The left-handed opener’s remarkable powers of concentration lasted for 190 overs and four minutes shy of 14 hours – the third longest innings in the history of the game – to leave a draw the most likely outcome in Abu Dhabi with a day to play.
In an incredible display of mental resolve and physical determination, the 30-year-old hit 18 fours but dealt mainly in flicks and nudges all around the wicket as the tourists reached stumps with a lead of 46.
While a draw seems by far the most likely outcome, Cook – ably supported by half-centuries from Ian Bell yesterday and Joe Root and Ben Stokes today – has put England in a position where they could leave the hosts to bat out a tricky couple of sessions to save the game, albeit on a surface which has remained placid throughout.
Cook had been dropped on 147 last night, and received another reprieve early on Friday as he got an inside edge to the impressive Wahab Riaz on 173, only for wicketkeeper Sarfraz Ahmed to spill the chance tumbling to his right.
Left-armer Wahab also beat Root’s outside edge in a lively opening burst, but received little support from a weary attack and, once Cook swept the day’s first boundary off Zulfiqar Babar after 48 minutes, the runs flowed steadily for the tourists.
Root crunched Imran Khan through the covers before surviving a couple of leg-before shouts – the second of which saw Pakistan make their fourth incorrect review of the innings.
A reverse swept four off Shoaib Malik took Root to fifty, but it was predominantly singles and twos keeping the scoreboard ticking over during an extended morning session.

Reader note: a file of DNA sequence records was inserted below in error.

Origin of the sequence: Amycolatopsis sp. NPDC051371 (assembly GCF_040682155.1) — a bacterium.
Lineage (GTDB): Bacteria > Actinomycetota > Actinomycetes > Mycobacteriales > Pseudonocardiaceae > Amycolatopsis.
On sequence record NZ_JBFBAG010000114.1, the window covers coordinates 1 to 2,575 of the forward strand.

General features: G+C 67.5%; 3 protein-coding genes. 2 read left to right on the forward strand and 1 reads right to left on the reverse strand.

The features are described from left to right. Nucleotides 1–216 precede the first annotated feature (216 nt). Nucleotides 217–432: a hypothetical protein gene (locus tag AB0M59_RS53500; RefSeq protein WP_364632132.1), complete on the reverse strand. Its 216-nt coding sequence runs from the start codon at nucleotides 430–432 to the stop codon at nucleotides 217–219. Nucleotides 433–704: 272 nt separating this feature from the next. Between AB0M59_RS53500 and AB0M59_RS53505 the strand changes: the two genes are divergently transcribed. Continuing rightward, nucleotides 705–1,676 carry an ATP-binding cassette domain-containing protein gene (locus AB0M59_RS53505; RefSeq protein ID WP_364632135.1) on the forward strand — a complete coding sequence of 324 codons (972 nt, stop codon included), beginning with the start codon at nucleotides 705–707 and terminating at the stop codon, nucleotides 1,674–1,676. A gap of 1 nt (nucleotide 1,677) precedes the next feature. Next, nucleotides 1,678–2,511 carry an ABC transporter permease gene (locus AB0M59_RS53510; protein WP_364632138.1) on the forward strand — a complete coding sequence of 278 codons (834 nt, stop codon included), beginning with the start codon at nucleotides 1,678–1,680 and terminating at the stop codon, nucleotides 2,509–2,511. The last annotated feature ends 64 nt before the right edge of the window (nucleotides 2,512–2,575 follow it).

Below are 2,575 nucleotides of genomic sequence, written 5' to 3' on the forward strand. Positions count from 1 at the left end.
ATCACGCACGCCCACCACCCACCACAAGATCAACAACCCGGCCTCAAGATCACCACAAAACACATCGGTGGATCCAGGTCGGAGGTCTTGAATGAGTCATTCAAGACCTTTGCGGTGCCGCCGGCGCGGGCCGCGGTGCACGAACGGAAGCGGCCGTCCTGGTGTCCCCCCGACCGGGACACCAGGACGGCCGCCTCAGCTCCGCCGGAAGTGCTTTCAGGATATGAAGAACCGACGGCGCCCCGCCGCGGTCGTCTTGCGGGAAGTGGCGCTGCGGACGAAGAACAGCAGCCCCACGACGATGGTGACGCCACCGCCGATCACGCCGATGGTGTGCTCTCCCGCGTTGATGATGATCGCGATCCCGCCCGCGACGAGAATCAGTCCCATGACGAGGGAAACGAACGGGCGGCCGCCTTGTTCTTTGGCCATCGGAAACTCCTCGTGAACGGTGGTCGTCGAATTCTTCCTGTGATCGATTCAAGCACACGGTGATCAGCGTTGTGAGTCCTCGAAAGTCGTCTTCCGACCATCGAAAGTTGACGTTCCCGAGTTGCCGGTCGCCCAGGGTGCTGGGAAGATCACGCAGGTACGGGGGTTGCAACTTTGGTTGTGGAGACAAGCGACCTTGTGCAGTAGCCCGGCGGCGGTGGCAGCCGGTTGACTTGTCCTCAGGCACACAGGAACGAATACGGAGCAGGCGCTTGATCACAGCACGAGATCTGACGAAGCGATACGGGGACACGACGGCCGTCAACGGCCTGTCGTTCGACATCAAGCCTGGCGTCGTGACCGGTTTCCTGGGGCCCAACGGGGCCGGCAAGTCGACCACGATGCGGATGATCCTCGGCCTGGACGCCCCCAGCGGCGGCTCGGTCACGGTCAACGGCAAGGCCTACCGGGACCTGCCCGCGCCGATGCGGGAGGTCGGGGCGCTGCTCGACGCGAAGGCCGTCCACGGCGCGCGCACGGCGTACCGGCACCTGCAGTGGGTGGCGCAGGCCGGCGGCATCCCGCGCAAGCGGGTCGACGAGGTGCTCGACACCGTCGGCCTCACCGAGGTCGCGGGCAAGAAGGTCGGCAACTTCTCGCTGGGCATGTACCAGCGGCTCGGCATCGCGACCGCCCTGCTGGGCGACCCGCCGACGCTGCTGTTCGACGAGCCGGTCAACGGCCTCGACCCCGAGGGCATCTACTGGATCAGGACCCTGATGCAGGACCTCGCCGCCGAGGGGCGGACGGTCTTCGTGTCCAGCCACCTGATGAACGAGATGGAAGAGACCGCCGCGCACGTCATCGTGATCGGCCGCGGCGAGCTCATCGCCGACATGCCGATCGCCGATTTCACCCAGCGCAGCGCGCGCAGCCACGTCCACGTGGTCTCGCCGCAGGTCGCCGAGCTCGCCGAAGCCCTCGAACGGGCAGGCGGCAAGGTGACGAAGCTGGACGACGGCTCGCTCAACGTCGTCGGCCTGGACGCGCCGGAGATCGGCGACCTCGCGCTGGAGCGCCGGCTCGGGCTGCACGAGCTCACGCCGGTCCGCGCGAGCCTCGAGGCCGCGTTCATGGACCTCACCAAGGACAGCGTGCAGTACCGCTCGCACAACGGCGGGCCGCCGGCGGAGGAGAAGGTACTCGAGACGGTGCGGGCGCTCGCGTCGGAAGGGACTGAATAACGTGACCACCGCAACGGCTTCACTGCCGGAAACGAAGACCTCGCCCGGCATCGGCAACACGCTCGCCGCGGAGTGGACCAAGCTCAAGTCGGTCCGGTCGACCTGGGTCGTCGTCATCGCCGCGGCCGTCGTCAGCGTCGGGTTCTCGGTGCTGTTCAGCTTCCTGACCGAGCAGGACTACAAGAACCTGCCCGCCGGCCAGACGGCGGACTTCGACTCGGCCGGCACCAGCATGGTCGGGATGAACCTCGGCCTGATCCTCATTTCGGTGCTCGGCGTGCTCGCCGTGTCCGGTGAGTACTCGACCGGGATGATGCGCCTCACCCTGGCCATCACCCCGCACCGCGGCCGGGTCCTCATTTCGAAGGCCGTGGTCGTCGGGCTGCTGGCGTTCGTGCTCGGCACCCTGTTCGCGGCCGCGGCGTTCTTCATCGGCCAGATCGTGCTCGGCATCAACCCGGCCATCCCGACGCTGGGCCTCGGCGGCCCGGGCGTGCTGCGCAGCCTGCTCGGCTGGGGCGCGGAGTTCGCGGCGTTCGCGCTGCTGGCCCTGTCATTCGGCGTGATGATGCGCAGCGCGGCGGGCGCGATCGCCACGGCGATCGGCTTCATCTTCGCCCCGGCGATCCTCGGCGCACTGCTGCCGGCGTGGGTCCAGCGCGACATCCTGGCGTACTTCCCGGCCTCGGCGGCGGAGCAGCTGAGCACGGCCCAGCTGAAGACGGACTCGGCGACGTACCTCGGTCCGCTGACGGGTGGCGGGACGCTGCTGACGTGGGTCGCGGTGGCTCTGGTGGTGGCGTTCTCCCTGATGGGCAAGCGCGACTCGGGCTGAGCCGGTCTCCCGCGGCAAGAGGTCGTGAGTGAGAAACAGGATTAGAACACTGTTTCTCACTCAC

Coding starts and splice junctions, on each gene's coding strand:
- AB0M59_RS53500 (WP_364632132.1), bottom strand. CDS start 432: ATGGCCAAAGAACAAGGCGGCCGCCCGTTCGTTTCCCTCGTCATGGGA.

Cook reached the third double century of his Test career shortly before lunch, working Wahab into the leg-side for a couple, before moving on to the highest score by an England batsman in Asia shortly after the break.
Root was visibly frustrated to fall for 85 when he chased a wide Rahat Ali delivery and only succeeded in edging through to Sarfraz, and Wahab was rewarded for a brilliant display of reverse swing with the old ball when he had Jonny Bairstow trapped lbw for eight.
Cook, however, continued unabated, and once Ben Stokes survived a couple of early scares from Wahab he began to stamp his authority on proceedings with a series of leg glances and sweeps either side of the wicket.
The England 500, Stokes’ half-century and Cook’s 250 came up in a flurry of landmarks, before the Durham all-rounder perished for 57 charging down the track to Shoaib Malik.
By that stage England held an unlikely lead, which extended to 26 before Cook’s marathon drew to a close with a chipped sweep off Malik falling straight into the hands of Shan Masood at backward square-leg.
Jos Buttler hit the first six of the innings in a lively 28-ball cameo which yielded 23 runs, but was caught out at extra cover attempting one shot too many off Babar.
Adil Rashid and Stuart Broad saw England through to stumps, leaving Cook with a decision as to whether they bat on in the morning or declare. He will feel entitled to a well-earned rest before making it.
England return to The SSE SWALEC in Cardiff in 2015 for Royal London One-Day Internationals against Sri Lanka and Pakistan.
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